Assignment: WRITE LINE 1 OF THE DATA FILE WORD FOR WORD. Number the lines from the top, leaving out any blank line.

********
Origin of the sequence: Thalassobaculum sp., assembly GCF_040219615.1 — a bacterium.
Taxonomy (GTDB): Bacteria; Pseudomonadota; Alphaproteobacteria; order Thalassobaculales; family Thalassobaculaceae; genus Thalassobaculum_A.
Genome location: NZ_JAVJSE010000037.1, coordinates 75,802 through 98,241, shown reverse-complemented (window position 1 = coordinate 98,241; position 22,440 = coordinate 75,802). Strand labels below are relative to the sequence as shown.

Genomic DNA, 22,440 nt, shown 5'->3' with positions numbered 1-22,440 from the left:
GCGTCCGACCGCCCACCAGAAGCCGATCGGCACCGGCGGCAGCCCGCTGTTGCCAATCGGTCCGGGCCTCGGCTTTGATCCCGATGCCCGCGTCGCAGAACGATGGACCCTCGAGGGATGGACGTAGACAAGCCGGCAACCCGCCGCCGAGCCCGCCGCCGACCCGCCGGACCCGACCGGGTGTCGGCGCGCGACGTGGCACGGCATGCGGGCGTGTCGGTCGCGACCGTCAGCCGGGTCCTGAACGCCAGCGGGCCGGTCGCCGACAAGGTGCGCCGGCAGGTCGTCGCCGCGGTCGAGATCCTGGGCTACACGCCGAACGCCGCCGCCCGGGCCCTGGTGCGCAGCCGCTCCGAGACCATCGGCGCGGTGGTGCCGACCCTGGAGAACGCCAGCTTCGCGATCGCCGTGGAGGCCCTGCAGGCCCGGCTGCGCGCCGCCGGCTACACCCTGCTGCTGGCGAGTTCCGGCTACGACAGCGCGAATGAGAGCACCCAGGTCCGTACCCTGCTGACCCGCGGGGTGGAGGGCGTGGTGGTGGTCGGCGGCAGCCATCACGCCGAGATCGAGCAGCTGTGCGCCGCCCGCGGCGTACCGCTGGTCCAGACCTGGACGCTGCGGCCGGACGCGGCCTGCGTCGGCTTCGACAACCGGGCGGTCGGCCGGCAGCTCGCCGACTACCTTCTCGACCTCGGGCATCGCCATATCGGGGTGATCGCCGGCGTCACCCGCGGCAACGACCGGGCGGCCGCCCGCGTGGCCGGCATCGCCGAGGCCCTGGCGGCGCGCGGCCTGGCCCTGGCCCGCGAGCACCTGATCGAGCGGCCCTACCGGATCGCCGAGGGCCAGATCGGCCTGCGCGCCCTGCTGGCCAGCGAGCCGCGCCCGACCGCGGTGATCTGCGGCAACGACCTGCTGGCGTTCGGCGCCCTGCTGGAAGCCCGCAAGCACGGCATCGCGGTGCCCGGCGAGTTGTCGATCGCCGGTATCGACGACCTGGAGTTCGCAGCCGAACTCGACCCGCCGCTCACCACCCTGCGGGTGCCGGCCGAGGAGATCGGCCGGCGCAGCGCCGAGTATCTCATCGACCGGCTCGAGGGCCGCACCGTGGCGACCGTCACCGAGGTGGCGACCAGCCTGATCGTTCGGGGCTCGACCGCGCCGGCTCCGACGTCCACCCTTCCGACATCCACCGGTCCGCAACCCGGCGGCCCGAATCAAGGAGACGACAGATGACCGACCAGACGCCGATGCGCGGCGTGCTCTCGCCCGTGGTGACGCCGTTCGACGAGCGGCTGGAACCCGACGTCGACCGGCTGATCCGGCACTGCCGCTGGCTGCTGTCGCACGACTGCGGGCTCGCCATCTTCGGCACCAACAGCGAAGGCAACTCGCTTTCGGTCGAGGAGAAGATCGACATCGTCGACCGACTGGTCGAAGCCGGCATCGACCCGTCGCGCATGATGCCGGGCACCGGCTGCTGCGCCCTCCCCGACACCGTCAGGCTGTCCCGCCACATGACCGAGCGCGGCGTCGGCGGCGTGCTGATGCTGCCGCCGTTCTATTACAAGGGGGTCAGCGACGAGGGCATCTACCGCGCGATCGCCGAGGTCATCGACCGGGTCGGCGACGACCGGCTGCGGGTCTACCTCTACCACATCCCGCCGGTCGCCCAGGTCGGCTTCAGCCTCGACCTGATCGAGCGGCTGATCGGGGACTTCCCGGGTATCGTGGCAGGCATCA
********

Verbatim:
Origin of the sequence: Thalassobaculum sp., assembly GCF_040219615.1 — a bacterium.